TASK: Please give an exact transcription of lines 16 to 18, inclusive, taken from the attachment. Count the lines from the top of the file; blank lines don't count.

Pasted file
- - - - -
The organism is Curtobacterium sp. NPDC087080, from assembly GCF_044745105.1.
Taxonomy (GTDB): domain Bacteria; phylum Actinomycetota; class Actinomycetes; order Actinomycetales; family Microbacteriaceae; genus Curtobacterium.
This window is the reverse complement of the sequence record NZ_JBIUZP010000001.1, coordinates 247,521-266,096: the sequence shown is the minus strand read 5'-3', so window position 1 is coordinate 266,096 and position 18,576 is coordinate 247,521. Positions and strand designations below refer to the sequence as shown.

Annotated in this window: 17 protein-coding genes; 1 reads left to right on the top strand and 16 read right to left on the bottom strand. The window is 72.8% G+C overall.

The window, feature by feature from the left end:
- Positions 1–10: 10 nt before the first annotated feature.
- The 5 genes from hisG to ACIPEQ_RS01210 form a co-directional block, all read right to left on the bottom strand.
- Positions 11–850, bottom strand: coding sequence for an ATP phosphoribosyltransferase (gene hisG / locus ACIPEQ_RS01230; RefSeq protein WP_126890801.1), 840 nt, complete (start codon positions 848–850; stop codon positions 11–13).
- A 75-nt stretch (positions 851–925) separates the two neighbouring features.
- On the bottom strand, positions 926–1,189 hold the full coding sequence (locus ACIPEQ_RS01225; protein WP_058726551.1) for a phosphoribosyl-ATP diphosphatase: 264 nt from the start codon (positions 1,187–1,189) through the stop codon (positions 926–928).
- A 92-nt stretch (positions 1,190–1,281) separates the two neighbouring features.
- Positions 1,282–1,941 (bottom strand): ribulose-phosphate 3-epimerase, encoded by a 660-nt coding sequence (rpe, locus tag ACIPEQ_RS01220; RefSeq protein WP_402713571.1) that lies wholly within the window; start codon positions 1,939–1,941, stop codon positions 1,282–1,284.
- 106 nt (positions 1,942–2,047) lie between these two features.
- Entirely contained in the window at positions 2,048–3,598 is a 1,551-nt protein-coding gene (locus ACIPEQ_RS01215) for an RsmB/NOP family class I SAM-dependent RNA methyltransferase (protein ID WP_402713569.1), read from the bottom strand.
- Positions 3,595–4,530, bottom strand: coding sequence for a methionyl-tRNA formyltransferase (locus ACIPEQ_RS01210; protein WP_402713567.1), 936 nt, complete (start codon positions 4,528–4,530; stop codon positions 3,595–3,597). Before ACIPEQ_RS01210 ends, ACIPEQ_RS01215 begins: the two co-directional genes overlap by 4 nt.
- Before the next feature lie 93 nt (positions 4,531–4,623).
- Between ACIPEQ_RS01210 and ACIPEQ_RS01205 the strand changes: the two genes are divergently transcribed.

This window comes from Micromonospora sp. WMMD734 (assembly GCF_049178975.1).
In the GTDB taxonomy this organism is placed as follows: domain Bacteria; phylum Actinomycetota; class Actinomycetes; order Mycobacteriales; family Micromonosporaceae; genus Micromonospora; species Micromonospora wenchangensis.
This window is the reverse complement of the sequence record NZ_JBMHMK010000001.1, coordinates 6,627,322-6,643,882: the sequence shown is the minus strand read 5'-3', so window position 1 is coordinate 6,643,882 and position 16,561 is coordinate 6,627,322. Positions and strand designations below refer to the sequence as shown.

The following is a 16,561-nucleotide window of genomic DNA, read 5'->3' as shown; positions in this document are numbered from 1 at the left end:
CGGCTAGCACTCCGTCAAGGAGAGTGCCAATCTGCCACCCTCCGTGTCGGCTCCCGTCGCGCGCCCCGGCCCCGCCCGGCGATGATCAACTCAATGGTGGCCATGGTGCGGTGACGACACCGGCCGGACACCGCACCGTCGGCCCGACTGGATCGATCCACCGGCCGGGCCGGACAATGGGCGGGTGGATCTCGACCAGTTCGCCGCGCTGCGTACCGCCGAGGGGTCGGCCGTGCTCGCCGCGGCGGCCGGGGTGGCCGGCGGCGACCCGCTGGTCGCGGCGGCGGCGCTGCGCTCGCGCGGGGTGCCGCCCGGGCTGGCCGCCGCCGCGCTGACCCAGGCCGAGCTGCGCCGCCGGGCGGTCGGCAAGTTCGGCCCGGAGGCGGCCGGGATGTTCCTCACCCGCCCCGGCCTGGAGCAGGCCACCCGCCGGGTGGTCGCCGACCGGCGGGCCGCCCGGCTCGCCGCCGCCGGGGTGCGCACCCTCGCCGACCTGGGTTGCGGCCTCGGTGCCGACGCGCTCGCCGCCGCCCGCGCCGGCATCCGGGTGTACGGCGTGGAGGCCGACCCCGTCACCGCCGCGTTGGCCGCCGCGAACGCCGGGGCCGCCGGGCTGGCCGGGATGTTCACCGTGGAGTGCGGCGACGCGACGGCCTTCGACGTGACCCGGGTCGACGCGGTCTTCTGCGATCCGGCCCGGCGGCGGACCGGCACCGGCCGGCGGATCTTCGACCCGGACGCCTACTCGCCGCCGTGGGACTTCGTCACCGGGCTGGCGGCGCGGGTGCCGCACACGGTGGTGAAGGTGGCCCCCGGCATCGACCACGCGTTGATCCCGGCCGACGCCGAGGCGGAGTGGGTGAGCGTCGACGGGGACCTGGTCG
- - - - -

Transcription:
- Before the next feature lie 93 nt (positions 4,531–4,623).
- Between ACIPEQ_RS01210 and ACIPEQ_RS01205 the strand changes: the two genes are divergently transcribed.

This window comes from Micromonospora sp. WMMD734 (assembly GCF_049178975.1).